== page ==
Prior to first driving the NC Mazda MX5, I must admit I was sceptical as to the reason why the little two seat roadsters have such a large following worldwide. I was always wondering why a vehicle with such a small capacity engine, compromised practicality and somewhat cliché symbol of middle age or hairdressers, could achieve such high praise. (Wheels COTY 1989 and 2005 for one)
Pessimistic thoughts clouded my mind prior to my first drive.
Slotting into the small cabin, I found my 186cm frame struggling to adjust comfortably. The MX5 appears to have been designed for left hand drive markets as the passenger footwell is roomier and flatter with no transmission tunnel protrusion. Adjustment of the tilt only steering wheel and back and slide only drivers seat (which is also disappointingly flat and unsupportive) only further added to my list against the MX5. At this point I was almost ready to leave and look at a Nissan 350Z or just throw my money at a Toyota 86. At least my friends wouldn’t laugh at me in a more “masculine” sports car.
Alas, once adjusted I found myself with adequate head and shoulder room even with the roof up. Staring down at a tidy legible set of instruments set tight amongst a gorgeous piano black dash strip.
Setting off, I was immediately impressed with the easy clutch action and slick six speed manual transmission. The slushy expectations were wallowing away at this point. The 2.0 inline 4 once above 4000 rpm is a firecracker of an engine. When taken to the 7000 rpm cutout, changing into the next gear leaves you right in the sweet spot of the power band above 4000 rpm. If this is how you like driving however, expect to be at the pumps more frequently for what should be an economical 2.0 4. Fuel consumption is a disappointment, even with highway cruising I was averaging around 8.0l per 100 km. Less zoom zooming should be considered if fuel economy worries you.
The trump card of the MX5 really is the ride/handling balance. The ride at town speeds over potholes, manhole covers and undulating bitumen is firm, yet comfortable. Even at high speeds, mid corner bumps do little to upset the composure and grip. The sharp steering with the meaty feel really adds to this experience. Further research and viewing the underside of the MX5 on a hoist in a workshop revealed the engineering effort Mazda had put in. An aluminium brace connecting the gearbox solidly to the limited slip differential to increase drivetrain rigidity. The engine mounted behind the front axle to contribute to the 50/50 weight distribution. Naturally 4 wheel disc brakes and fully independent suspension with a front double wishbone arrangement and McPherson rear struts. At around 1100kg, lightweight materials have been used extensively. Aluminium bonnet and boot lid and thin yet quality plastics. Engineering wise, Mazda have done it right.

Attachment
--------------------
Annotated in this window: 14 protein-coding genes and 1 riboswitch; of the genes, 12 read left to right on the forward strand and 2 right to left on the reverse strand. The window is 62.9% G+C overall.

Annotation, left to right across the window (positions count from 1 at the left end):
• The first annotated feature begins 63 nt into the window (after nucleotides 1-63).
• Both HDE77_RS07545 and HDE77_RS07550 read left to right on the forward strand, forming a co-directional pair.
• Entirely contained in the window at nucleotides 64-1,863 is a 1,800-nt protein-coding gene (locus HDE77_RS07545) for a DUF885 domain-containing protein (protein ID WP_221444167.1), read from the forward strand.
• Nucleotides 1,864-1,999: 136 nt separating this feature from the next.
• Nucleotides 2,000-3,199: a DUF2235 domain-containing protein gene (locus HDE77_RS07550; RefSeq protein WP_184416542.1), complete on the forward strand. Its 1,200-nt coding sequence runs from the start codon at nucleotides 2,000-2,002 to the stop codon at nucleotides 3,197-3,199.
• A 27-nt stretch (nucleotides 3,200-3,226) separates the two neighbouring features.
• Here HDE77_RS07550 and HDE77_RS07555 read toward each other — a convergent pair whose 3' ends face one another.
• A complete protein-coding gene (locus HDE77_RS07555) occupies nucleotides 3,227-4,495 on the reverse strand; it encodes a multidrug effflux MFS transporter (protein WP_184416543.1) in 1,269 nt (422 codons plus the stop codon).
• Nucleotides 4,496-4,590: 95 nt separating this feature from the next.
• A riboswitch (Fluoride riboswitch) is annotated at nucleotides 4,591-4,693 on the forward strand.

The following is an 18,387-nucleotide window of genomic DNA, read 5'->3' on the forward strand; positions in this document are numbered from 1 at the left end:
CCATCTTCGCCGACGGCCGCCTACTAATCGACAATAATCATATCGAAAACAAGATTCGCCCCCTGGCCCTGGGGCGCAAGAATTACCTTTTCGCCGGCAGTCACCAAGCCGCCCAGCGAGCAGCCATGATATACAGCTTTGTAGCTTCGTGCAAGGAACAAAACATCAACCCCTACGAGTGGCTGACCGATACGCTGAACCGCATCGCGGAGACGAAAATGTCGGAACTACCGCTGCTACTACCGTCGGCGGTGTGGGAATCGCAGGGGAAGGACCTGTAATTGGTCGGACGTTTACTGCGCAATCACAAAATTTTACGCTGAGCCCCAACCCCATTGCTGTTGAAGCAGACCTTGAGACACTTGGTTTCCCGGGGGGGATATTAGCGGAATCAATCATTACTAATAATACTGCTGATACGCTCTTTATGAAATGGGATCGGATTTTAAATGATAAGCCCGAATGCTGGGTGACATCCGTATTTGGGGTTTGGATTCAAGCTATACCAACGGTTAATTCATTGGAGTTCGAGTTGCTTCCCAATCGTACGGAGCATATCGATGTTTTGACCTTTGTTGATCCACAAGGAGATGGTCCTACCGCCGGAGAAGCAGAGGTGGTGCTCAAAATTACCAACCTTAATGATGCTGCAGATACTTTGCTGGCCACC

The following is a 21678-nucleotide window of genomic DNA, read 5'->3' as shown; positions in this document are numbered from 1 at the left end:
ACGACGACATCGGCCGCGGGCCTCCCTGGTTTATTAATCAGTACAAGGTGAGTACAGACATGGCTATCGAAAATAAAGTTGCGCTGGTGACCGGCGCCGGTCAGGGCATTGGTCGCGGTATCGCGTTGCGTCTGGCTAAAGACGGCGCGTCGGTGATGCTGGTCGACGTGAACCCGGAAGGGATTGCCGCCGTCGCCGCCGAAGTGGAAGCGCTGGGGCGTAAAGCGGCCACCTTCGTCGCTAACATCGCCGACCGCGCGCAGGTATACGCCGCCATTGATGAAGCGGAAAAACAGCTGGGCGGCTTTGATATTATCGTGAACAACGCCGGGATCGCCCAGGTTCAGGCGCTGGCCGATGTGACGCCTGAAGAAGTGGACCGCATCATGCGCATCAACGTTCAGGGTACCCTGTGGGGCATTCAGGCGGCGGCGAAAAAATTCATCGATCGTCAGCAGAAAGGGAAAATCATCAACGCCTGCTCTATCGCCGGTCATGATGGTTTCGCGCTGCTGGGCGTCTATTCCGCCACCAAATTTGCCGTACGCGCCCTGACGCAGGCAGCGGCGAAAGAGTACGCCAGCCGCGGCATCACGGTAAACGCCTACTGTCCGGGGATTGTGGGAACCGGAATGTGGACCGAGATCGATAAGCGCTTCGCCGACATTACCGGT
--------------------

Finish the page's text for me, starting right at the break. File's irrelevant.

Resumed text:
A Fun driving experience is what Mazda would have you believe and they are correct. Oversteer at low speeds is very easy to induce and ultimately very controllable. A lack of VSC or Traction control is not a worry at all. High speed driving in wet weather still showed no signs of the car wanting to throw itself around and scare the hoon out of this 21 year old. Contributing to this I believe is the factory fitted Bridgestone Potenza 205/45R17 tyres. A side note on that, there is no spare tyre. Only an inflation kit mounted in the boot. A poor omission in my opinion considering the jack and wheel brace supplied. In fact it was enough to make me jam a space saver spare into the boot. Stop being stingy, car manufacturers!
Roof down, wind tunnel testing has proven very beneficial in the lack of turbulence evident in the cabin. Hairdressers need not worry for their fancy doo. Oddment storage in the cabin is more than acceptable and the Bose Stereo is brilliant considering its circa 2005 build. Although I did have to install my own auxiliary input.
My ownership experience in the three weeks I have owned this little roadster have been excellent, by far the best handling and most fun vehicle I have ever owned. The few minor drawbacks in comparison to the driving experience were not enough to throw me. If you want a great weekend car, or even If you have no priorities in life (like me) the MX5 will surely suffice.